**Please note: To see the photos contained within a post, you must click on the title of the post to open it separately. Why? I don't know. I just know that it needs to be done to see the pics. :)

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Our 2015 gift choices are sublime. I hope that this guide and a few tips will help you as you begin your search for the perfect gift.

I know nothing about vintage cast iron and the choices on the site are totally overwhelming!

The easy way out is a gift card for The Pan Handler LLC. You can create a gift card in any amount you choose, from $50 to $1000.

If you want to give a physical gift and you aren’t very familiar with cast iron cookware, a good starting point is to take a look at the FAQs section on the website.  Scroll down to see all of the topics. The information contained in the FAQs will give you a good starting point, along with tips about how to select a vintage cast iron pan.

You may also want to look at the top header on the front page of the website under “gift ideas.” If I think a piece is particularly special or a great gift idea, I try to put it in that category. Not every great piece is in that category, but many are.

For someone just starting out with vintage cast iron, a skillet set with different sizes or a skillet with matching lid would be a great choice. Take a look the shop’s “Skillet Sets” section.

If you want to purchase just one skillet for a newbie to vintage cast iron cookware:

*                If he cooks for one, consider a size 7 or 8 skillet.

*                If he cooks for two, consider a size 8 or 9 skillet.

*                If he cooks for three or four, consider a size 910, or 12 skillet.

*                If he loves to entertain or cook for a crowd, consider larger skillets such as sizes 12 and 14.

Remember, the size number of the skillet does not equate to the inches in diameter. A size 8 is typically about 10-1/2″ in diameter. Pans typically go up or down 1/2″ for each size, though the exact measurements differ.

You might also consider the lid factor; a size 8 skillet lid by any manufacturer is probably easier to find than other sizes. If you are going with one skillet and you might want to later supplement the gift with a lid, a size 8 might be a good choice.

She already has a vintage cast iron skillet; I want to get her another piece. 

If she doesn’t have a lid for her skillet, that is a nice luxury. Lids are not commonplace; it is far easier to find a vintage skillet than to find the vintage lid to fit that skillet. You need to know the manufacturer of her pan, though, so that you can be sure that the lid will fit. A size 8 lid from one manufacturer does not necessarily fit a size 8 skillet from a different manufacturer.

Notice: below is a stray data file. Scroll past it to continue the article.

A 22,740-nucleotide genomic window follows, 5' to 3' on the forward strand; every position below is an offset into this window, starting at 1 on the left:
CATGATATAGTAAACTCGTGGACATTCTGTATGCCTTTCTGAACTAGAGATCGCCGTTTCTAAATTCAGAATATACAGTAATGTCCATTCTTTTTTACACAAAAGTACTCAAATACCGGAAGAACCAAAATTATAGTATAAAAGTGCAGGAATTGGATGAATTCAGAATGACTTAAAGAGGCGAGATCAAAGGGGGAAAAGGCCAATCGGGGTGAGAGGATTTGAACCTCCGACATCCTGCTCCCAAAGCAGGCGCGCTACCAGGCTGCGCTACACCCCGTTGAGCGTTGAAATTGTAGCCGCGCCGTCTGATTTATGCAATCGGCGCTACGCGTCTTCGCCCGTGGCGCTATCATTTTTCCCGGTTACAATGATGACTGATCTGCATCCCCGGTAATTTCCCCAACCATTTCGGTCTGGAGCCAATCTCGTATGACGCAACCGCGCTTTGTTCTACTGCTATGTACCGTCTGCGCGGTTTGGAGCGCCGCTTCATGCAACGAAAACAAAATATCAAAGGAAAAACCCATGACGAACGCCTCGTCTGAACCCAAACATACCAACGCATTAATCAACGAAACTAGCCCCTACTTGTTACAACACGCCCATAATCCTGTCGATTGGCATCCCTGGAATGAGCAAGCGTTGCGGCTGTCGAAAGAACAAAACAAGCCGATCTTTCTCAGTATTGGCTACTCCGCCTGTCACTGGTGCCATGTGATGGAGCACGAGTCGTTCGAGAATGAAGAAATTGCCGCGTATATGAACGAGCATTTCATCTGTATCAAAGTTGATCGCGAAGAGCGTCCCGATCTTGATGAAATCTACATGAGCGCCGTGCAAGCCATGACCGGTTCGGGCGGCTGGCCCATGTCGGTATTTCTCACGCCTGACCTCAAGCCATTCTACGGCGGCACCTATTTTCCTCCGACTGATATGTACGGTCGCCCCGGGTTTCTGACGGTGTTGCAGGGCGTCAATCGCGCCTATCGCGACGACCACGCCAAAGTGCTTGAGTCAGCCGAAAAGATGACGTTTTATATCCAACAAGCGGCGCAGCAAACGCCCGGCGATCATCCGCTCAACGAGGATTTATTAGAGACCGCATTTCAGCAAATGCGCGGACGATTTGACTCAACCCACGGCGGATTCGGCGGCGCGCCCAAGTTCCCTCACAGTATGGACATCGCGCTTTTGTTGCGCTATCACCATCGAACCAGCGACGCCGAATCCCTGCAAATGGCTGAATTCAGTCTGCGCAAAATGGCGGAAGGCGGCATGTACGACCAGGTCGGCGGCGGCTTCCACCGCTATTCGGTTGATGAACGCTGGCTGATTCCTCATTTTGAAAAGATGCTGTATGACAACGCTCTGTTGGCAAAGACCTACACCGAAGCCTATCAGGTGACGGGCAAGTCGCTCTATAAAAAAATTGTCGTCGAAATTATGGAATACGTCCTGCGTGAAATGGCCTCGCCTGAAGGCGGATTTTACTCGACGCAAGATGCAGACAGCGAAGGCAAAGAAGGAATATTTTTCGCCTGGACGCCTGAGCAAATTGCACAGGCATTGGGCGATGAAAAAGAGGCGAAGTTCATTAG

If you want to get her another skillet, a good choice would be to get one that is larger or smaller by at least two sizes. A size 8 pan is a “typical” first purchase. If she has a size 8, a size 5 or 6, or a size 10 or 12 would be a nice addition. In my kitchen, for example, I most often use a 5 and an 8, an old ERIE 11 that has a hairline crack, and my much-loved chicken pan.

If she has one or a few skillets, consider whether she would want to have the same, or a different, manufacturer. Some people love checking out different manufacturers and prefer not to have things too “match-y”; others prefer the aesthetic of having pans with logos that “match.” Even within the same manufacturer, there are different logos. For example, she might have a Griswold “large block” logo with heat ring. If that is what she has, she might want another pan with that same logo and heat ring but in a different size. Or, she might want to have something totally different.

If you want to branch out from skillets, consider a chicken pan (my personal favorite) or Dutch oven. In my kitchen, in addition to my number 5, I routinely use my Griswold number 8 skillet, and a Griswold Iron Mountain chicken pan and lid. The Iron Mountain lid fits both the Griswold skillet and the Iron Mountain chicken pan, which is a nice bonus. The lid is a “high dome,” so my chicken pan also does double duty as a small dutch oven.

Griswold Iron Mountain Chicken Pan with Lid, and Iron Mountain #8 Skillet. The lid fits both pans.

griddle or shallow skillet is also a nice utilitarian piece to have and is a good accompaniment to a skillet. For cooking indoors, look for a griddle that will fit over the burners on her cook top.

I want to get him something he can use for cooking outdoors and on camping adventures.

If he loves to cooks outdoors, a nice big #16 round or long griddle is great for making camp breakfasts and grilling steaks. A big skillet such as a 14 is also a wonderful luxury. Another great choice would be a chuckwagon or camp oven (don’t forget the lid lifter!) I tried using a chuckwagon while camping for the first time this year, and made a huge pot of delicious scalloped potatoes. It was so much fun to try, and they were scrumptious! A Dutch oven would also be a welcome addition to the outdoor cooking enthusiast’s arsenal.

We have the very scarce Griswold oval skillet | fish fryer in stock – one with lid and one without. We also have the BSR sportsman’s oval fish fryer AND griddle lid; these would all be great gifts for the fisher person!

BSR oval fish fryer and lid.

You might also check out the scratch and dent section of the site. Pans that spin, have pits or a hairline crack, still work great for outdoor cooking, and you can pick these pieces up for much less than the same pan in excellent condition.

She is very particular. 

Well, the easy way is to ask her what it is, exactly, that she wants. But if you want to be a bit more mysterious, give her a gift card for a merchandise credit from The Pan Handler LLC! You can purchase a gift card in any amount between $50 and $1000. They are good for five years, so she will have plenty of time to peruse the site and watch for her perfect piece to be offered for sale. For someone who is very particular, a card for merchandise credit is a great gift. It enables the recipient to get exactly what they want.